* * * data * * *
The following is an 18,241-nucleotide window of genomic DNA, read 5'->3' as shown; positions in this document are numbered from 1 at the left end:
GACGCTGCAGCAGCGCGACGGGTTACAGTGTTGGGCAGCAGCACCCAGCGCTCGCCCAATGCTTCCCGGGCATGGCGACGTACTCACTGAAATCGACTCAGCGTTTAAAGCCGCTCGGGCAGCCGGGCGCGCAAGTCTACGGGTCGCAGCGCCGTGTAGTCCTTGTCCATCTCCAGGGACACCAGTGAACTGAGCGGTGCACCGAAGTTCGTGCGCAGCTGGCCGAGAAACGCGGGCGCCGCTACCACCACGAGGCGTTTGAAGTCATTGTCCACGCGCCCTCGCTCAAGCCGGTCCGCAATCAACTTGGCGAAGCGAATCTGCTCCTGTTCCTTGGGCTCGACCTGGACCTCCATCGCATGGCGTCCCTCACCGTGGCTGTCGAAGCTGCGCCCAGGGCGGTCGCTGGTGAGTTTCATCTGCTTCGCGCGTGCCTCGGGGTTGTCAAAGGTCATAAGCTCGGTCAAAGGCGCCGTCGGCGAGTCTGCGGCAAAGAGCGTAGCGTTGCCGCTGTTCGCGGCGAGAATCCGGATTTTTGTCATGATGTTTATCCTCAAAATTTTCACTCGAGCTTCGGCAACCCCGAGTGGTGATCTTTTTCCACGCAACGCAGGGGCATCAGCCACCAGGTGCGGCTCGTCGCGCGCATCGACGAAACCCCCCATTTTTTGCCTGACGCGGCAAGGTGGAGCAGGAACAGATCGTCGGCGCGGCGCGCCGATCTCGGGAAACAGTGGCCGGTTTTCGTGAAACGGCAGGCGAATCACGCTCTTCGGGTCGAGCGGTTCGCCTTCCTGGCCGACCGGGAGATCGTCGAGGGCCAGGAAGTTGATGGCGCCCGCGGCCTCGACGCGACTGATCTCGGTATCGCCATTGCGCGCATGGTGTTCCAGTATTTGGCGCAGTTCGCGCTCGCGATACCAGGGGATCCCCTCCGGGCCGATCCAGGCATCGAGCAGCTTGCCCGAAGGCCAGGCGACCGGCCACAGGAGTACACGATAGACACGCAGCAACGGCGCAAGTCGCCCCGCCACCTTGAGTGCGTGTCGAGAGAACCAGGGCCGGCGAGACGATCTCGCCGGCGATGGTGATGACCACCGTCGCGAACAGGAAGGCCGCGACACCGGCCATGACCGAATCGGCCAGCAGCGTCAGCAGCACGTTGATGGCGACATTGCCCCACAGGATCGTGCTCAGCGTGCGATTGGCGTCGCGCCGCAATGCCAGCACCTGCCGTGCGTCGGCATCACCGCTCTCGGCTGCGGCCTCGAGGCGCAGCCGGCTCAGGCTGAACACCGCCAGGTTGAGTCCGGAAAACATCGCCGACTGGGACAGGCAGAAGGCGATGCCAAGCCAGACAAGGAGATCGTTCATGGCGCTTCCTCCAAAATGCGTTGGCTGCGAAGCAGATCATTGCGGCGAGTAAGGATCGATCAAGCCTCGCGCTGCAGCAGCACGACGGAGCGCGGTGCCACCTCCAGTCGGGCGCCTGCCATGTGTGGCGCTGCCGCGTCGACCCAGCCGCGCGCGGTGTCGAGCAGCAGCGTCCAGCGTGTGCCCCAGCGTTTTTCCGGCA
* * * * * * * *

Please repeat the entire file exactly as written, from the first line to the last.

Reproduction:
The following is an 18,241-nucleotide window of genomic DNA, read 5'->3' as shown; positions in this document are numbered from 1 at the left end:
GACGCTGCAGCAGCGCGACGGGTTACAGTGTTGGGCAGCAGCACCCAGCGCTCGCCCAATGCTTCCCGGGCATGGCGACGTACTCACTGAAATCGACTCAGCGTTTAAAGCCGCTCGGGCAGCCGGGCGCGCAAGTCTACGGGTCGCAGCGCCGTGTAGTCCTTGTCCATCTCCAGGGACACCAGTGAACTGAGCGGTGCACCGAAGTTCGTGCGCAGCTGGCCGAGAAACGCGGGCGCCGCTACCACCACGAGGCGTTTGAAGTCATTGTCCACGCGCCCTCGCTCAAGCCGGTCCGCAATCAACTTGGCGAAGCGAATCTGCTCCTGTTCCTTGGGCTCGACCTGGACCTCCATCGCATGGCGTCCCTCACCGTGGCTGTCGAAGCTGCGCCCAGGGCGGTCGCTGGTGAGTTTCATCTGCTTCGCGCGTGCCTCGGGGTTGTCAAAGGTCATAAGCTCGGTCAAAGGCGCCGTCGGCGAGTCTGCGGCAAAGAGCGTAGCGTTGCCGCTGTTCGCGGCGAGAATCCGGATTTTTGTCATGATGTTTATCCTCAAAATTTTCACTCGAGCTTCGGCAACCCCGAGTGGTGATCTTTTTCCACGCAACGCAGGGGCATCAGCCACCAGGTGCGGCTCGTCGCGCGCATCGACGAAACCCCCCATTTTTTGCCTGACGCGGCAAGGTGGAGCAGGAACAGATCGTCGGCGCGGCGCGCCGATCTCGGGAAACAGTGGCCGGTTTTCGTGAAACGGCAGGCGAATCACGCTCTTCGGGTCGAGCGGTTCGCCTTCCTGGCCGACCGGGAGATCGTCGAGGGCCAGGAAGTTGATGGCGCCCGCGGCCTCGACGCGACTGATCTCGGTATCGCCATTGCGCGCATGGTGTTCCAGTATTTGGCGCAGTTCGCGCTCGCGATACCAGGGGATCCCCTCCGGGCCGATCCAGGCATCGAGCAGCTTGCCCGAAGGCCAGGCGACCGGCCACAGGAGTACACGATAGACACGCAGCAACGGCGCAAGTCGCCCCGCCACCTTGAGTGCGTGTCGAGAGAACCAGGGCCGGCGAGACGATCTCGCCGGCGATGGTGATGACCACCGTCGCGAACAGGAAGGCCGCGACACCGGCCATGACCGAATCGGCCAGCAGCGTCAGCAGCACGTTGATGGCGACATTGCCCCACAGGATCGTGCTCAGCGTGCGATTGGCGTCGCGCCGCAATGCCAGCACCTGCCGTGCGTCGGCATCACCGCTCTCGGCTGCGGCCTCGAGGCGCAGCCGGCTCAGGCTGAACACCGCCAGGTTGAGTCCGGAAAACATCGCCGACTGGGACAGGCAGAAGGCGATGCCAAGCCAGACAAGGAGATCGTTCATGGCGCTTCCTCCAAAATGCGTTGGCTGCGAAGCAGATCATTGCGGCGAGTAAGGATCGATCAAGCCTCGCGCTGCAGCAGCACGACGGAGCGCGGTGCCACCTCCAGTCGGGCGCCTGCCATGTGTGGCGCTGCCGCGTCGACCCAGCCGCGCGCGGTGTCGAGCAGCAGCGTCCAGCGTGTGCCCCAGCGTTTTTCCGGCA